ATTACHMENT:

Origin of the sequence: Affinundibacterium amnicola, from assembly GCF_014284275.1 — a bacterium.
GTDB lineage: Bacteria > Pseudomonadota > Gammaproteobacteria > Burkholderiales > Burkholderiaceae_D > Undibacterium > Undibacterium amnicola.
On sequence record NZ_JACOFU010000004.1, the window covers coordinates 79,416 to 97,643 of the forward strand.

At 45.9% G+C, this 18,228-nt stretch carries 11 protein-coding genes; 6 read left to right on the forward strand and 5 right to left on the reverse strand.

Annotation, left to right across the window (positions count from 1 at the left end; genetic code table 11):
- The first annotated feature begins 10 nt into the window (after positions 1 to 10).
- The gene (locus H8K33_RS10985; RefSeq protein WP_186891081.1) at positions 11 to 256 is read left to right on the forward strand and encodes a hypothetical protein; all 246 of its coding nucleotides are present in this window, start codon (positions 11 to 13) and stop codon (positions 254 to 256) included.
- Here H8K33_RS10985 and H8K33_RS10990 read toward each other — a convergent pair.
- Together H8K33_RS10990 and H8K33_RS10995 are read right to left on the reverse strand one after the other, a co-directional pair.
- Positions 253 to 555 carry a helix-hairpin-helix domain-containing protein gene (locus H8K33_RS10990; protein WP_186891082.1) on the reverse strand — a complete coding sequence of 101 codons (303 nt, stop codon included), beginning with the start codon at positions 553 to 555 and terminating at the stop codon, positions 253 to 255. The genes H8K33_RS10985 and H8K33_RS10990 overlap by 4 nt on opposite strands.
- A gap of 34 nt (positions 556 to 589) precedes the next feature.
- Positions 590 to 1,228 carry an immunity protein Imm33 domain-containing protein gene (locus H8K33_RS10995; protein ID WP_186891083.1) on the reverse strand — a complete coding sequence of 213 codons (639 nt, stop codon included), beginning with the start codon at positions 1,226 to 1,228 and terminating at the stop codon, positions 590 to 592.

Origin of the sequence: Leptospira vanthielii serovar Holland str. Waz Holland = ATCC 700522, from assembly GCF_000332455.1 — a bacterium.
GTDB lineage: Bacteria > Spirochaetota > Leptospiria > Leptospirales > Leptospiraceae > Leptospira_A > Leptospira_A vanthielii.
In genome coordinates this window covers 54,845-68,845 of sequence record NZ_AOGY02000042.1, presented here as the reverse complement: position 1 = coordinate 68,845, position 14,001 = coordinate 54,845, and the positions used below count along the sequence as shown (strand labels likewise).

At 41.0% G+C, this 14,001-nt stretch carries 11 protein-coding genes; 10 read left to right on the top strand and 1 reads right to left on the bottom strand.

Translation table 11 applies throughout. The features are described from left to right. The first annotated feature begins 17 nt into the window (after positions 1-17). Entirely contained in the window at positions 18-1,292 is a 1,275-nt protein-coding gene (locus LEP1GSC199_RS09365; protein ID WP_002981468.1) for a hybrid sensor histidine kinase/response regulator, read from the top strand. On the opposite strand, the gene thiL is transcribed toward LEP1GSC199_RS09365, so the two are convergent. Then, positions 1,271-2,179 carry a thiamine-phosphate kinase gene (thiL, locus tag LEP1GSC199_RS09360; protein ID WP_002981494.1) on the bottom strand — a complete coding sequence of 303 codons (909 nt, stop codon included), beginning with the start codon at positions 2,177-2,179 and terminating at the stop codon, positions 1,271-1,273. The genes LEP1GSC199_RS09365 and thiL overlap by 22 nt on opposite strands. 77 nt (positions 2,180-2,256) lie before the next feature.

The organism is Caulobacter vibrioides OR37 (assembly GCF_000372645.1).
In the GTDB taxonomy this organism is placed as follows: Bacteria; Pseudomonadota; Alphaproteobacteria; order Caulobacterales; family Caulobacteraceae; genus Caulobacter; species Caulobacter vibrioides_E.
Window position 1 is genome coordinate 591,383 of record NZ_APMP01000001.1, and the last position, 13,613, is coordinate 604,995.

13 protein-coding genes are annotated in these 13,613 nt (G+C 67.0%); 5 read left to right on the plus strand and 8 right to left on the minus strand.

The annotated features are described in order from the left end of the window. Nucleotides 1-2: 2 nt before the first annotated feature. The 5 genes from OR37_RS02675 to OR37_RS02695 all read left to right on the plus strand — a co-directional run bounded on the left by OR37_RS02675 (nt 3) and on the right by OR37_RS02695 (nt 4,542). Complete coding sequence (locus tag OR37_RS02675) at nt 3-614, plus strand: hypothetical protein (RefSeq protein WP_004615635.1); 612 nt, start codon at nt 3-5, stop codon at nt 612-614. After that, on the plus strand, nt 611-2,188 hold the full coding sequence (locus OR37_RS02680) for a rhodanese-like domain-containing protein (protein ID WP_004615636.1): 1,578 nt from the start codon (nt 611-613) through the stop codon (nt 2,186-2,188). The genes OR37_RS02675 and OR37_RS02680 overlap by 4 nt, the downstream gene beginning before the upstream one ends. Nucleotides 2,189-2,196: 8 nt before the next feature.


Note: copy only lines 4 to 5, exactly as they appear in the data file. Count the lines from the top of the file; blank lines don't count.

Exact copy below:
At 45.9% G+C, this 18,228-nt stretch carries 11 protein-coding genes; 6 read left to right on the forward strand and 5 right to left on the reverse strand.

Annotation, left to right across the window (positions count from 1 at the left end; genetic code table 11):